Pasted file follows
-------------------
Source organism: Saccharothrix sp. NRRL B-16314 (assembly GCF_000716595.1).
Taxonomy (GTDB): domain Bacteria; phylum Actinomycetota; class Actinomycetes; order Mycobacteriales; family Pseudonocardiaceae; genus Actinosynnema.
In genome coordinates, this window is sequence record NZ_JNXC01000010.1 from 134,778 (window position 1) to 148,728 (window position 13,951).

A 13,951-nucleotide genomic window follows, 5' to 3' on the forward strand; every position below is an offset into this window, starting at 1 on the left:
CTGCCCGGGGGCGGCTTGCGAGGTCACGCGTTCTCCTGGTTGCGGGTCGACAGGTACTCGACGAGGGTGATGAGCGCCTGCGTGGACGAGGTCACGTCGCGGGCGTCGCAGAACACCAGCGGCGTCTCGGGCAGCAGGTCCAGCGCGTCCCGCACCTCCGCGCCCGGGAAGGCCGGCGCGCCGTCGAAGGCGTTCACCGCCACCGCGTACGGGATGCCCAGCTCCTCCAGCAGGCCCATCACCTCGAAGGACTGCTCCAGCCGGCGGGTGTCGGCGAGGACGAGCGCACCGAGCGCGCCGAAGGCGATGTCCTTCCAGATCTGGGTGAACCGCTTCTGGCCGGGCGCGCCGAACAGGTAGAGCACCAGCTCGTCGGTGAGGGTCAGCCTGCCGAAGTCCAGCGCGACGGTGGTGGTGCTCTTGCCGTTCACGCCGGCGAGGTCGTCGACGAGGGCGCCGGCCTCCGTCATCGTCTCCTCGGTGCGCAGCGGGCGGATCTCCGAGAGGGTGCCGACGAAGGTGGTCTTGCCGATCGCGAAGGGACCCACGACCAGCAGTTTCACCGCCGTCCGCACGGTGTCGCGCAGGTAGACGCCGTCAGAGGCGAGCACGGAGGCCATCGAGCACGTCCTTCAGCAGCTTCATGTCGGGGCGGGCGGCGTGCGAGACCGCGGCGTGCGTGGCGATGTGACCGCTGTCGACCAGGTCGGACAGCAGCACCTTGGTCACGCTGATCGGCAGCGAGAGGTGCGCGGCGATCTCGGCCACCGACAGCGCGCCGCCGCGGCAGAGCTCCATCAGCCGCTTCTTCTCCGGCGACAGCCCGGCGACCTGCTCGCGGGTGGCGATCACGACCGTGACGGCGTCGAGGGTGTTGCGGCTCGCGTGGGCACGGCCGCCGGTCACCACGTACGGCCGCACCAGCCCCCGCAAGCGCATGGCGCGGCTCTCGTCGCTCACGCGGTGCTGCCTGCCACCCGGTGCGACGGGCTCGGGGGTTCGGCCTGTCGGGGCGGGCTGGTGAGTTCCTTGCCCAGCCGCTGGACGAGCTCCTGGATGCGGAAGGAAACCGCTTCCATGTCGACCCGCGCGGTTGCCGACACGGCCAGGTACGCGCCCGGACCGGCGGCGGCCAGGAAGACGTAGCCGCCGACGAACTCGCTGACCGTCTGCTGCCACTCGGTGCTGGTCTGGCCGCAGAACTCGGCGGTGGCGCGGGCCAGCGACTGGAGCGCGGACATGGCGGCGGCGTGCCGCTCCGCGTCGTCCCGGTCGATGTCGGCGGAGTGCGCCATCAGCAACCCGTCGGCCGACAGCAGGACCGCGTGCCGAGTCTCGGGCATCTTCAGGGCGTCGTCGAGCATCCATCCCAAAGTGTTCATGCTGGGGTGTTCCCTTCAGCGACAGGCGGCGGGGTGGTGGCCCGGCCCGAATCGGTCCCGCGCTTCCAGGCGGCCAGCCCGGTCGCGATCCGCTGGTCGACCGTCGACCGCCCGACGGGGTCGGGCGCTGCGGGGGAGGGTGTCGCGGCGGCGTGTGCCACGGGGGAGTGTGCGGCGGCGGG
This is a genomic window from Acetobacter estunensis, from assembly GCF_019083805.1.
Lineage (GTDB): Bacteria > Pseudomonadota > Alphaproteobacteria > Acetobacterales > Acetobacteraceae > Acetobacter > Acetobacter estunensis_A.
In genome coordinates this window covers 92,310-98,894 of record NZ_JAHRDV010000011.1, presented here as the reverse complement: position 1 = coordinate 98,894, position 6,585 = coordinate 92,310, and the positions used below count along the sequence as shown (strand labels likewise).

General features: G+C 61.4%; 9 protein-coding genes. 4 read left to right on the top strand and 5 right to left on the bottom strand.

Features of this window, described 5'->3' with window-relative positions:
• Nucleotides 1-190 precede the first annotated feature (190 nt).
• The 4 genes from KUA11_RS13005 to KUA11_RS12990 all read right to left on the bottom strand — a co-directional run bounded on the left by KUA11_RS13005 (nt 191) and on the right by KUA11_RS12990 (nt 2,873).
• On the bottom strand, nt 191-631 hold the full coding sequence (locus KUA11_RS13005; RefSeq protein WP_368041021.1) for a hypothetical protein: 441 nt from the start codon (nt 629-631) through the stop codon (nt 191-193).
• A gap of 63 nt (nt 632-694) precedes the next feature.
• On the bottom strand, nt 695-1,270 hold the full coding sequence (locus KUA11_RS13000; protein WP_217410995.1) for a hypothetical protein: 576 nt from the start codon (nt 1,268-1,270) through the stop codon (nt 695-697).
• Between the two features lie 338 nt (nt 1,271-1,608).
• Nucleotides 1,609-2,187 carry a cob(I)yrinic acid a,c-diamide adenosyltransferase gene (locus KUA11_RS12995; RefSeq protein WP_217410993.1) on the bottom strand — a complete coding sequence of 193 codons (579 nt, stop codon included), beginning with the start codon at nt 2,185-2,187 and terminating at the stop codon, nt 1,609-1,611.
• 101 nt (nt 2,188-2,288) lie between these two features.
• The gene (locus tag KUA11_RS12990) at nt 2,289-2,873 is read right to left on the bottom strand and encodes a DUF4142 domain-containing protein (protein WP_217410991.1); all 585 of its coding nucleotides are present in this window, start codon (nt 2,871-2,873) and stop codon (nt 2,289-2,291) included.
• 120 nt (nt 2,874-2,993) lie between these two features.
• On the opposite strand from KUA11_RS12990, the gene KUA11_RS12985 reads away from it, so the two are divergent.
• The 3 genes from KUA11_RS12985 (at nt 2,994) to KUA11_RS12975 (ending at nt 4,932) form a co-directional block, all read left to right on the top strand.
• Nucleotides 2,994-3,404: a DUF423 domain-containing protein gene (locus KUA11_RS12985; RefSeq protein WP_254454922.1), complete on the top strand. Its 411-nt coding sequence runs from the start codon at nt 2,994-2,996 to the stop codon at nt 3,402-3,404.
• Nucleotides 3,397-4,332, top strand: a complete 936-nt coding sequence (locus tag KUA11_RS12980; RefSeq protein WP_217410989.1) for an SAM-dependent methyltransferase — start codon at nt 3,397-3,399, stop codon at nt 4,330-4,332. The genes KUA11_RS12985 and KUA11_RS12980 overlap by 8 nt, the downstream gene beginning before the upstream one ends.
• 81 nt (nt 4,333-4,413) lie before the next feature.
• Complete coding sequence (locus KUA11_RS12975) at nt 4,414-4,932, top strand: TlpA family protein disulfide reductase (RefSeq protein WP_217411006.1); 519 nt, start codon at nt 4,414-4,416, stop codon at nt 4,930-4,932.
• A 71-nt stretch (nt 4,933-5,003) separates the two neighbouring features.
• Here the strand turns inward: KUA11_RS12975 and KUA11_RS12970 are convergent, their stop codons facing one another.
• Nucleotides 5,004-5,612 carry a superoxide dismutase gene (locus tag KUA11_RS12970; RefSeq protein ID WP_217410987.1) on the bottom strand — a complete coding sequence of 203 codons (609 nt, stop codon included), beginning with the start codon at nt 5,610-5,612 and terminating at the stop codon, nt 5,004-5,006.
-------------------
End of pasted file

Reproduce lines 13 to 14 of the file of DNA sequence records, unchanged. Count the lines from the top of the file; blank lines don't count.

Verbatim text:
• On the bottom strand, nt 191-631 hold the full coding sequence (locus KUA11_RS13005; RefSeq protein WP_368041021.1) for a hypothetical protein: 441 nt from the start codon (nt 629-631) through the stop codon (nt 191-193).
• A gap of 63 nt (nt 632-694) precedes the next feature.